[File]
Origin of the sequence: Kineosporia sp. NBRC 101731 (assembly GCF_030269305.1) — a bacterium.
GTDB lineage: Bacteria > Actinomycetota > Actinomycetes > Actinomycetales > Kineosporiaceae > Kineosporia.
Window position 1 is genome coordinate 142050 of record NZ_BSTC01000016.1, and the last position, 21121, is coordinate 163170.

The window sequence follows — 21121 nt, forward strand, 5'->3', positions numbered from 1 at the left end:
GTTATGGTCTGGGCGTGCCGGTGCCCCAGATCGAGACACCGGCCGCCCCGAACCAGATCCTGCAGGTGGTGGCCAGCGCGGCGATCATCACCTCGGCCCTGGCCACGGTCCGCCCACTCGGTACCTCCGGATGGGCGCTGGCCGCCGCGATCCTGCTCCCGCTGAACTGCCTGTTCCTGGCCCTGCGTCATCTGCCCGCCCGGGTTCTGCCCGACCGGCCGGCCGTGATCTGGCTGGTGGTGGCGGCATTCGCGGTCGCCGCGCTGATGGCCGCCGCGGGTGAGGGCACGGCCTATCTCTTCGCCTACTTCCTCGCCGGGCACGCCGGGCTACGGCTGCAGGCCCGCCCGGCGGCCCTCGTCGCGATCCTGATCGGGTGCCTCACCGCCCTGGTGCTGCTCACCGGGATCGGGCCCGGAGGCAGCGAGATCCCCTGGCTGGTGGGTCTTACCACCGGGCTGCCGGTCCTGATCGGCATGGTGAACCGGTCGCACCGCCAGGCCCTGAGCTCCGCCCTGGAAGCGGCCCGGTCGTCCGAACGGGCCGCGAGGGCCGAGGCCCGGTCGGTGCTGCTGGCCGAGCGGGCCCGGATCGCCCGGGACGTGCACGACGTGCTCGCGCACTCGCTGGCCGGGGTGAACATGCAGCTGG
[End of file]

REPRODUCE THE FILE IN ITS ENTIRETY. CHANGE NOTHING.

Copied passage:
Origin of the sequence: Kineosporia sp. NBRC 101731 (assembly GCF_030269305.1) — a bacterium.
GTDB lineage: Bacteria > Actinomycetota > Actinomycetes > Actinomycetales > Kineosporiaceae > Kineosporia.
Window position 1 is genome coordinate 142050 of record NZ_BSTC01000016.1, and the last position, 21121, is coordinate 163170.

The window sequence follows — 21121 nt, forward strand, 5'->3', positions numbered from 1 at the left end:
GTTATGGTCTGGGCGTGCCGGTGCCCCAGATCGAGACACCGGCCGCCCCGAACCAGATCCTGCAGGTGGTGGCCAGCGCGGCGATCATCACCTCGGCCCTGGCCACGGTCCGCCCACTCGGTACCTCCGGATGGGCGCTGGCCGCCGCGATCCTGCTCCCGCTGAACTGCCTGTTCCTGGCCCTGCGTCATCTGCCCGCCCGGGTTCTGCCCGACCGGCCGGCCGTGATCTGGCTGGTGGTGGCGGCATTCGCGGTCGCCGCGCTGATGGCCGCCGCGGGTGAGGGCACGGCCTATCTCTTCGCCTACTTCCTCGCCGGGCACGCCGGGCTACGGCTGCAGGCCCGCCCGGCGGCCCTCGTCGCGATCCTGATCGGGTGCCTCACCGCCCTGGTGCTGCTCACCGGGATCGGGCCCGGAGGCAGCGAGATCCCCTGGCTGGTGGGTCTTACCACCGGGCTGCCGGTCCTGATCGGCATGGTGAACCGGTCGCACCGCCAGGCCCTGAGCTCCGCCCTGGAAGCGGCCCGGTCGTCCGAACGGGCCGCGAGGGCCGAGGCCCGGTCGGTGCTGCTGGCCGAGCGGGCCCGGATCGCCCGGGACGTGCACGACGTGCTCGCGCACTCGCTGGCCGGGGTGAACATGCAGCTGG